Trump pick for Russia envoy grilled by senators on Ukraine

State Department official says he knew Trump lawyer, Giuliani, was involved in campaign against ambassador to Ukraine.

Deputy Secretary of State John Sullivan was grilled about his knowledge of Ukraine during his confirmation hearing on Wednesday [J Scott Applewhite/The Associated Press]
Deputy Secretary of State John Sullivan was grilled about his knowledge of Ukraine during his confirmation hearing on Wednesday [J Scott Applewhite/The Associated Press]

The number-two official at the United States State Department faced off Wednesday with senators demanding to know why he did not know more about the Trump administration’s backchannel diplomacy with Ukraine and the dismissal of the former US ambassador to Kyiv, issues now at the heart of the impeachment inquiry into the president.

Deputy Secretary of State John Sullivan, President Donald Trump‘s nominee to be ambassador to Russia, told senators at his confirmation hearing that he did not know of any attempt by the president or others to press Ukraine to open a corruption probe into Joe Biden’s son, Hunter. He said he knew that Trump’s personal lawyer, Rudy Giuliani, had spearheaded a campaign to remove Ambassador Marie Yovanovitch from her post, but said he did not know details, including what motivated it.

Sullivan said he had been told that Trump had lost confidence in Yovanovitch, but was given no further explanation.

“I was told that he had lost confidence in her. Period,” he said.

“When the president loses confidence in the ambassador, right or wrong, the ambassador goes,” Sullivan added. 

Democratic legislators have previously demanded an explanation from the State Department on why Yovanovitch was removed.

Giuliani has previously said he had gone to Trump and the State Department as part of his effort to have the career diplomat removed at a time when he was seeking to persuade Ukraine to open an investigation into Biden, a 2020 Democratic presidential frontrunner. There has been no evidence of wrongdoing by the Bidens. 

Shadow foreign policy

Witnesses have testified during the House impeachment investigation that Giuliani conducted a shadow foreign policy in dealings with Ukraine. His unofficial role often rankled Trump administration officials, including former National Security Council Adviser John Bolton, and blurred the lines on what was considered official government business.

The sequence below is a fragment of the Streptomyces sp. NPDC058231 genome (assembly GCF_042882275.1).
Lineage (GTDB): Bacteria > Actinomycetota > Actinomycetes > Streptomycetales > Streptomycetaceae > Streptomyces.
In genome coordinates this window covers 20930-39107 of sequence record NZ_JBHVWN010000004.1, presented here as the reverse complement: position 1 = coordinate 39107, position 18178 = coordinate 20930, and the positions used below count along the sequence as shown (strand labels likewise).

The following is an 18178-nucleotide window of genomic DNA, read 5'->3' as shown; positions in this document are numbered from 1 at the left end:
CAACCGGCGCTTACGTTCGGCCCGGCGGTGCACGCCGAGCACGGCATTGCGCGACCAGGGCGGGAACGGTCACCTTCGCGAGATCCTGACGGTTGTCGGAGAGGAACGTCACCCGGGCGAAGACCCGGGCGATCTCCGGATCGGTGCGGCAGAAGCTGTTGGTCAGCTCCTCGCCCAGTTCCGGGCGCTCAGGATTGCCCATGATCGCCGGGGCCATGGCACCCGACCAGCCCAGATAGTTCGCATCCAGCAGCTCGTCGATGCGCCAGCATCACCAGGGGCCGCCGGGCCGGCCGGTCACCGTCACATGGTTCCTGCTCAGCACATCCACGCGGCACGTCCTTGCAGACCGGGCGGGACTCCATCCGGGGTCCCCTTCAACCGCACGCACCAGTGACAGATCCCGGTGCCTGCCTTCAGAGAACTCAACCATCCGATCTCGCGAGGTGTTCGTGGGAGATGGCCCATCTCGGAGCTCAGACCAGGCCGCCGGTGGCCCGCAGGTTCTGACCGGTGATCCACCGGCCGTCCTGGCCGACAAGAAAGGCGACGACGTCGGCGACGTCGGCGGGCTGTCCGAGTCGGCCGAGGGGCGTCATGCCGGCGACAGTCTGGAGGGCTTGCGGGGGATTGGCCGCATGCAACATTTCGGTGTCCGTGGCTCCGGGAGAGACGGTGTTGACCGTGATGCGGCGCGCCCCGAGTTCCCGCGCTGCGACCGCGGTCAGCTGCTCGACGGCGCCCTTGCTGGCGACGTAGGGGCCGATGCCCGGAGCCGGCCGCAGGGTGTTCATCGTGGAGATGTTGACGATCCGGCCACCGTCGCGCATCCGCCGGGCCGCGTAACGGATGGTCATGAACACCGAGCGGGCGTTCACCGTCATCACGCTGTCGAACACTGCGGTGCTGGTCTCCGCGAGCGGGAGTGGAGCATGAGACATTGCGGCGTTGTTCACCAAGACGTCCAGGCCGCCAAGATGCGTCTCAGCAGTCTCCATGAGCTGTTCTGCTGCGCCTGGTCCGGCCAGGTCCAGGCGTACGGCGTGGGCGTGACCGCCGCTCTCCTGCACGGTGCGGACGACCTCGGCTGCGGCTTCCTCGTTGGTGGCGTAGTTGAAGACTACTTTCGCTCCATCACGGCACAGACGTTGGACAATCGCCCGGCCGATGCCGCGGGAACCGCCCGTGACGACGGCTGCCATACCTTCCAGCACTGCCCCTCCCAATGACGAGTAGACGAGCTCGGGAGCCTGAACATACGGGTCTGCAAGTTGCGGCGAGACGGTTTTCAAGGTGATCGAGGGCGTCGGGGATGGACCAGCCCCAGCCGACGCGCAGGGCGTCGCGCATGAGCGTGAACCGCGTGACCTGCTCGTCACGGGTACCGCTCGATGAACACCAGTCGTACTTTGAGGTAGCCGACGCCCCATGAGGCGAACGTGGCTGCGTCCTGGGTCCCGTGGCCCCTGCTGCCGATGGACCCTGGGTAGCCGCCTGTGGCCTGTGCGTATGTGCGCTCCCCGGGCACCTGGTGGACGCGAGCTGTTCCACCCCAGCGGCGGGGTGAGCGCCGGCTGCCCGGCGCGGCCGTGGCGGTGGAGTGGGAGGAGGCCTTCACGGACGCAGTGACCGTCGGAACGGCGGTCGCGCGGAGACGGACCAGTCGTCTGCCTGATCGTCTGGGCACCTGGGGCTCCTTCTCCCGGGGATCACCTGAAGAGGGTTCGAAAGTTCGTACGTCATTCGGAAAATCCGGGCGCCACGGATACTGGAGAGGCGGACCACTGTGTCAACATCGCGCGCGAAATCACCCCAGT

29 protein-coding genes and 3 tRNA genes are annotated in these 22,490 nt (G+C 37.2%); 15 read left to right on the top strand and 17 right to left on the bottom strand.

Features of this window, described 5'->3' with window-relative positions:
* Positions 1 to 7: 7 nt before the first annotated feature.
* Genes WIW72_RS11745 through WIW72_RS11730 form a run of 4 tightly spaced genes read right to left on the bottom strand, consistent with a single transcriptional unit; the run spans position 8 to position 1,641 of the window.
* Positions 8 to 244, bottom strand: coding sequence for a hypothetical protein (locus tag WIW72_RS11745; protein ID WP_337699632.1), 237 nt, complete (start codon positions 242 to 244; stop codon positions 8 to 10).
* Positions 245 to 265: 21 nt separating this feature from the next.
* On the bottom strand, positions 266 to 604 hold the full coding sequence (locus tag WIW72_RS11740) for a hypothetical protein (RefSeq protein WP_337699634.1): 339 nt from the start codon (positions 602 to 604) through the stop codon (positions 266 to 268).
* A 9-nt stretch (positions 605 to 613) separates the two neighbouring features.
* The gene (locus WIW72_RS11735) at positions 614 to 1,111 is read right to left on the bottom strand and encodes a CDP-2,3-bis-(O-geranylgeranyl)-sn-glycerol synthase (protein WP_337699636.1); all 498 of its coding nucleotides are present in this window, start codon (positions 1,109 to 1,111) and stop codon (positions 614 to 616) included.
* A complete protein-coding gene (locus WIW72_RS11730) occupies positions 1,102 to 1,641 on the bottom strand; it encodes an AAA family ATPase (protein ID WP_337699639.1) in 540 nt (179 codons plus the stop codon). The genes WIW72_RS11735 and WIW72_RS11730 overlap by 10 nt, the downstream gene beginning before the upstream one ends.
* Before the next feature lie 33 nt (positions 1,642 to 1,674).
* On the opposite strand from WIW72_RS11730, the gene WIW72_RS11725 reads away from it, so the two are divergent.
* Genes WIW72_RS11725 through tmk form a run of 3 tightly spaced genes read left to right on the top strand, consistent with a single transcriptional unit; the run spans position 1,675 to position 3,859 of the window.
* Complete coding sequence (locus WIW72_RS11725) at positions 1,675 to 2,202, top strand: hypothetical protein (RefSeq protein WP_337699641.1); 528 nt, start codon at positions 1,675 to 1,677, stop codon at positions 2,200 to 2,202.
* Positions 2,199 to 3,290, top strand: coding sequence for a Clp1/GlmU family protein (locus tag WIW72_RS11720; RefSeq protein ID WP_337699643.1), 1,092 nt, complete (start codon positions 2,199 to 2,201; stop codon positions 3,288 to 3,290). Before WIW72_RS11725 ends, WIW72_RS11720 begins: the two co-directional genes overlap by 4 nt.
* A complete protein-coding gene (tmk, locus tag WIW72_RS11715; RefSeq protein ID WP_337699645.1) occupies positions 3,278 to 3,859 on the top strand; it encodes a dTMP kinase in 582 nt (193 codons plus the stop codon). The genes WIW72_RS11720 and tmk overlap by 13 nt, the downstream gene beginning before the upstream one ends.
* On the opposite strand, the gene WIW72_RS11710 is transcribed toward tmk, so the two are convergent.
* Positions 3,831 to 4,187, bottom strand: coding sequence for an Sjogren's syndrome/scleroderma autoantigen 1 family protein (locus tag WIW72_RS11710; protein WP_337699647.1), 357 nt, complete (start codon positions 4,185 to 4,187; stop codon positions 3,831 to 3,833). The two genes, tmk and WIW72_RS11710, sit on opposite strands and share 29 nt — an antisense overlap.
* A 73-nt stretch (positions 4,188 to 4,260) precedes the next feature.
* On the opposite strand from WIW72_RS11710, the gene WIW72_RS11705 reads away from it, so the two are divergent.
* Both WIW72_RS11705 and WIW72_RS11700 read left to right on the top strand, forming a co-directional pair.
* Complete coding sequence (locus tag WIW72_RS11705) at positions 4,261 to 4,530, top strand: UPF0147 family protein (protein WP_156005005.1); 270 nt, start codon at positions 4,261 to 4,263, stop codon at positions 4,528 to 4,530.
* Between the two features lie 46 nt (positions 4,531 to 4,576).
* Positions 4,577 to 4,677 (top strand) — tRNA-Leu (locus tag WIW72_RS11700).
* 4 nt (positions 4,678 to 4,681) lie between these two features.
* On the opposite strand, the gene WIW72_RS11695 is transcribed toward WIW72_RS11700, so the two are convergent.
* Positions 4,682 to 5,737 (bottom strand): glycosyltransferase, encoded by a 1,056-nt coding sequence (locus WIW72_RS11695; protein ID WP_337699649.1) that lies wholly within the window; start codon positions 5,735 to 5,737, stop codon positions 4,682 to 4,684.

Yovanovitch, during her testimony earlier this month in front of a House panel leading the impeachment probe, warned against “private interests” circumventing “professional diplomats for their own gain, not the public good”.

She also said she was “incredulous that the US government chose to remove an ambassador based, as best as I can tell, on unfounded and false claims by people with clearly questionable motives”.

The impeachment probe specifically seeks to answer if Trump sought the help of a foreign government for his political campaign, and if he withheld $400m in Congress-approved military aid to pressure Ukraine to comply. 

Separately on Wednesday, two more State Department employees, Ukraine specialists Catherine Croft and Christopher Anderson, testified as part of the House probe. 

Croft told legislators that Robert Livingston, a Republican former congressman turned lobbyist, had pushed for Yovanovitch’s removal, calling the ambassador a “holdover” of former US President Barack Obama, according to her prepared opening statement. 

Croft said she did not know on whose behalf Livingston was working. Lobbying disclosure filings, however, show a connection between Livingston’s firm and Giuliani, according to the Reuters news agency.

According to one filing, Republican former congressman Bob McEwen of Ohio, working as a consultant to Livingston’s firm, the Livingston Group, introduced former Ukrainian Prime Minister Yulia Tymoshenko to Giuliani last December.

House to vote on probe

Earlier this week, House Speaker Nancy Pelosi announced the House would vote on a resolution to affirm the impeachment investigation, set rules for public hearings and outline the potential process for writing articles of impeachment against Trump. The vote is expected on Thursday.

The move aims to nullify complaints from Trump and his allies that the impeachment inquiry is illegitimate, unfair and lacking due process. The White House had cited a lack of a vote on the inquiry, among other reasons, as justification for the administration not complying with the investigation. 

Trump has repeatedly denied wrong wrongdoing. He and his Republican supporters dismiss the impeachment probe as a Democratic effort to overturn the Republican president’s 2016 election victory.

“This Impeachment nonsense is just a continuation of the Witch Hunt Hoax,” he tweeted on Wednesday, calling on Republicans to “go with Substance and close it out!”

Source: Al Jazeera, News Agencies

More from News
Most Read